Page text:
The language used to target young consumers (or children
as we used to call them) is often designed to appeal to their developing sense of gender identity, and some would argue that many ads manipulate that identity to encourage boys and girls into thinking that certain toys and games are only for the other gender. I've seen it happen with my own kids who've left the protective cocoon of CBeebies and CBBC and entered the commercial wasteland that is ITV2 and the Cartoon Network.
This brilliantly simple piece of corpus analysis
(and flagged up by an anonymous person on the English Language list today) takes the language of TV ads and represents them in word clouds. The results based on gender are really striking:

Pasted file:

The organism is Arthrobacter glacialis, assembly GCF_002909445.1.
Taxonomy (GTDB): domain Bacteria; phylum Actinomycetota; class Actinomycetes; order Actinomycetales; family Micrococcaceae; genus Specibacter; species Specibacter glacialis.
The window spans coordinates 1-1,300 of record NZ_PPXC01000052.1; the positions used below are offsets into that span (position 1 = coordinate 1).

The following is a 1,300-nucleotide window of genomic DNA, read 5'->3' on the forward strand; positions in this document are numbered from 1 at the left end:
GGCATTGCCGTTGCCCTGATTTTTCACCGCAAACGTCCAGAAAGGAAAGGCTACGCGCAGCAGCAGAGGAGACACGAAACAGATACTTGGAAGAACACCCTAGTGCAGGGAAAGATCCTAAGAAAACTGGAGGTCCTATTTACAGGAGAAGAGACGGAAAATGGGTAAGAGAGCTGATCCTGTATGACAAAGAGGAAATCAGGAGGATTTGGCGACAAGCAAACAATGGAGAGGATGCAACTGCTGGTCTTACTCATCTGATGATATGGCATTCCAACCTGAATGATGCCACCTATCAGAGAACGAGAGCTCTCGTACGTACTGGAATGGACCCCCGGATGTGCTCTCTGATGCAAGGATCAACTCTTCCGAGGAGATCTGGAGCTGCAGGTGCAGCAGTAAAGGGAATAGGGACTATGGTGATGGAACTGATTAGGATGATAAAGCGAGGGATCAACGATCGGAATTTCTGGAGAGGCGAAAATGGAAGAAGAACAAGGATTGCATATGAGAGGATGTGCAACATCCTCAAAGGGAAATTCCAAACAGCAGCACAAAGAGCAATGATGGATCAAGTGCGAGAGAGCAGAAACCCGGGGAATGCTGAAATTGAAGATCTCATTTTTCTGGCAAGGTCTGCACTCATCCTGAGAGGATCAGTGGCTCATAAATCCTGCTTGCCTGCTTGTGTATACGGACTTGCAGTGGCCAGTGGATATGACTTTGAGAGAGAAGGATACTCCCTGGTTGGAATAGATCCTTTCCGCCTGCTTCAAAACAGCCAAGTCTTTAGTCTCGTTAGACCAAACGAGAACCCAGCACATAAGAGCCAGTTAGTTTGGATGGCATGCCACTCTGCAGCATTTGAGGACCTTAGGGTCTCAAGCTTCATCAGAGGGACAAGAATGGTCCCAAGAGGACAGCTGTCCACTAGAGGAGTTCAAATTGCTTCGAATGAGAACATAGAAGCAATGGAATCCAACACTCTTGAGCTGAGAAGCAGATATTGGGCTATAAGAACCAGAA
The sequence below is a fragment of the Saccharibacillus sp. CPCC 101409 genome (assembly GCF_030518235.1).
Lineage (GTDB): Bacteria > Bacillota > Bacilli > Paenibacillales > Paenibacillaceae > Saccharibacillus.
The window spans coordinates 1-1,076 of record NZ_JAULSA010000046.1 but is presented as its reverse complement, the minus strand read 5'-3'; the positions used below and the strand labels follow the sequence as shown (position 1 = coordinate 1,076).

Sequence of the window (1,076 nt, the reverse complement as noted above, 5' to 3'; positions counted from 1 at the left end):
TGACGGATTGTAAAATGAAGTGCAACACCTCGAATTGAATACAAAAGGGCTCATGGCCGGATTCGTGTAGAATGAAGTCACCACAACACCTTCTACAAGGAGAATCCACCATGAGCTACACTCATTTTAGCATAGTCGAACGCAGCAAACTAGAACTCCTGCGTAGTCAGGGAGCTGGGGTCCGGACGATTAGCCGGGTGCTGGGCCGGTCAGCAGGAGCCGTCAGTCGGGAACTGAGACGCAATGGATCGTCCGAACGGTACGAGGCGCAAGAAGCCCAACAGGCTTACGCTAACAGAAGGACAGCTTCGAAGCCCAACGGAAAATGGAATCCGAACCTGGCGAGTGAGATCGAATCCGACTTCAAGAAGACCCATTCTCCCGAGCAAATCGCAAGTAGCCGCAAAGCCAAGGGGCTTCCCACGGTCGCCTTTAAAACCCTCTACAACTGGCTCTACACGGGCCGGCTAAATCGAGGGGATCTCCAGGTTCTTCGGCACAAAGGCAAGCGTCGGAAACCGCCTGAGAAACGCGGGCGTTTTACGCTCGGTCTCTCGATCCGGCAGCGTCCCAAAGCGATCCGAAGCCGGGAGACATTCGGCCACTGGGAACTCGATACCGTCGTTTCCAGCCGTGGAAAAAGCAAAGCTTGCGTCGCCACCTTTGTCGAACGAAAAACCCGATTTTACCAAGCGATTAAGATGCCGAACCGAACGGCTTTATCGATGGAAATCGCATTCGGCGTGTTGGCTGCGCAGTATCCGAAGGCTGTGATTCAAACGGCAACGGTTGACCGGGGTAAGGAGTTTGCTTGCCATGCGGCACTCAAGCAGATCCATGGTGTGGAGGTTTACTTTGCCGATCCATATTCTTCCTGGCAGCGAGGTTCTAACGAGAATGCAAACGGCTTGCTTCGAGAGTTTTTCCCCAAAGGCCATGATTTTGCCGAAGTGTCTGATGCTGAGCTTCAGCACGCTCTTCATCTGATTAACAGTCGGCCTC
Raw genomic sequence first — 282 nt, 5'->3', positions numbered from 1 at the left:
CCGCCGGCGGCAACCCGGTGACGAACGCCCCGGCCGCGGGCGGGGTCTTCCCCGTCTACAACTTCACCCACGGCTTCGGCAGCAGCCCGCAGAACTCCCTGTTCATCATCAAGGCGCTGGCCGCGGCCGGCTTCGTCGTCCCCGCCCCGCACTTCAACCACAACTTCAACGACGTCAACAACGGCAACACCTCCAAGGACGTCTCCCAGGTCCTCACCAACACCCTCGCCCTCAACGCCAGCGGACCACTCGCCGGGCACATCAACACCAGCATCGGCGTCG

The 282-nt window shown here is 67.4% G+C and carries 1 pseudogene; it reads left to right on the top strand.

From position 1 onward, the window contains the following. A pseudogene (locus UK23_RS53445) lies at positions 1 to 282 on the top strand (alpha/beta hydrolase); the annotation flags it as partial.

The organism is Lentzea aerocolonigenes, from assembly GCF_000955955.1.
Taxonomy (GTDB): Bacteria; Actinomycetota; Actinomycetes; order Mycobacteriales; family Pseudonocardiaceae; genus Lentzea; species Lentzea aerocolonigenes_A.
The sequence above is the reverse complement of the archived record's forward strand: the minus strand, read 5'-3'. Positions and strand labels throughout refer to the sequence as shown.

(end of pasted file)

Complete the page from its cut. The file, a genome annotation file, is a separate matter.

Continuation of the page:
The effects of this kind of polarised language are harder to gauge perhaps, but it's pretty stunning that in the 21st Century kids are still being sold a line that fighting is what boys do and love is what girls do. This pressure group - Pink Stinks
- has done some good work in challenging gender stereotypes around children's toys and clothes, and is well worth a look.
For A level Language Investigations (AS ENGA2 projects into representation for the AQA A spec or ENGB4 for the A2 investigation in AQA B) this sort of work is ideal.